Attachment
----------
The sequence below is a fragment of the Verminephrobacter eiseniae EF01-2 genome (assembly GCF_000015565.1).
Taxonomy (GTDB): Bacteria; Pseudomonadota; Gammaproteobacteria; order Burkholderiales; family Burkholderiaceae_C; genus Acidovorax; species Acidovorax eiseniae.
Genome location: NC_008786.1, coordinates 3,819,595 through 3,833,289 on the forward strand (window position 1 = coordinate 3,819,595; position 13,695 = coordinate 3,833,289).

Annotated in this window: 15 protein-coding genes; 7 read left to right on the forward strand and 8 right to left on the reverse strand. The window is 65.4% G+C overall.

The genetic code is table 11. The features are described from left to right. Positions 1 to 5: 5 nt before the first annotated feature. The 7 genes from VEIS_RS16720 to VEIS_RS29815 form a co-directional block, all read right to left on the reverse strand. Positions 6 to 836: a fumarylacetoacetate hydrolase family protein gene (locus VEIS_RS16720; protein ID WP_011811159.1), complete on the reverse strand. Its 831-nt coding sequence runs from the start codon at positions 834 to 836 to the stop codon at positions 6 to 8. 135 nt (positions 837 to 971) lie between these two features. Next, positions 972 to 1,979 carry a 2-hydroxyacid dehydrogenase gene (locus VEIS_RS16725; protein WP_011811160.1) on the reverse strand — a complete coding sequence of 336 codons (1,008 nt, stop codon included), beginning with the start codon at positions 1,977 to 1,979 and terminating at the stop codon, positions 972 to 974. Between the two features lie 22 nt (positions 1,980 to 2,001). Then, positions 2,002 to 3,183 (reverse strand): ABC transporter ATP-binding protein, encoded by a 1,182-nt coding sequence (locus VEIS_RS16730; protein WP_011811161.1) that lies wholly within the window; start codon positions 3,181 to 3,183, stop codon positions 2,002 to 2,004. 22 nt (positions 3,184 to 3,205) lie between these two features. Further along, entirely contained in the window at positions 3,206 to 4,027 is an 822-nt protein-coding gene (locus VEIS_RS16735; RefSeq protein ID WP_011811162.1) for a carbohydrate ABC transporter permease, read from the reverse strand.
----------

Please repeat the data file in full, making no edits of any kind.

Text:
The sequence below is a fragment of the Verminephrobacter eiseniae EF01-2 genome (assembly GCF_000015565.1).
Taxonomy (GTDB): Bacteria; Pseudomonadota; Gammaproteobacteria; order Burkholderiales; family Burkholderiaceae_C; genus Acidovorax; species Acidovorax eiseniae.
Genome location: NC_008786.1, coordinates 3,819,595 through 3,833,289 on the forward strand (window position 1 = coordinate 3,819,595; position 13,695 = coordinate 3,833,289).

Annotated in this window: 15 protein-coding genes; 7 read left to right on the forward strand and 8 right to left on the reverse strand. The window is 65.4% G+C overall.

The genetic code is table 11. The features are described from left to right. Positions 1 to 5: 5 nt before the first annotated feature. The 7 genes from VEIS_RS16720 to VEIS_RS29815 form a co-directional block, all read right to left on the reverse strand. Positions 6 to 836: a fumarylacetoacetate hydrolase family protein gene (locus VEIS_RS16720; protein ID WP_011811159.1), complete on the reverse strand. Its 831-nt coding sequence runs from the start codon at positions 834 to 836 to the stop codon at positions 6 to 8. 135 nt (positions 837 to 971) lie between these two features. Next, positions 972 to 1,979 carry a 2-hydroxyacid dehydrogenase gene (locus VEIS_RS16725; protein WP_011811160.1) on the reverse strand — a complete coding sequence of 336 codons (1,008 nt, stop codon included), beginning with the start codon at positions 1,977 to 1,979 and terminating at the stop codon, positions 972 to 974. Between the two features lie 22 nt (positions 1,980 to 2,001). Then, positions 2,002 to 3,183 (reverse strand): ABC transporter ATP-binding protein, encoded by a 1,182-nt coding sequence (locus VEIS_RS16730; protein WP_011811161.1) that lies wholly within the window; start codon positions 3,181 to 3,183, stop codon positions 2,002 to 2,004. 22 nt (positions 3,184 to 3,205) lie between these two features. Further along, entirely contained in the window at positions 3,206 to 4,027 is an 822-nt protein-coding gene (locus VEIS_RS16735; RefSeq protein ID WP_011811162.1) for a carbohydrate ABC transporter permease, read from the reverse strand.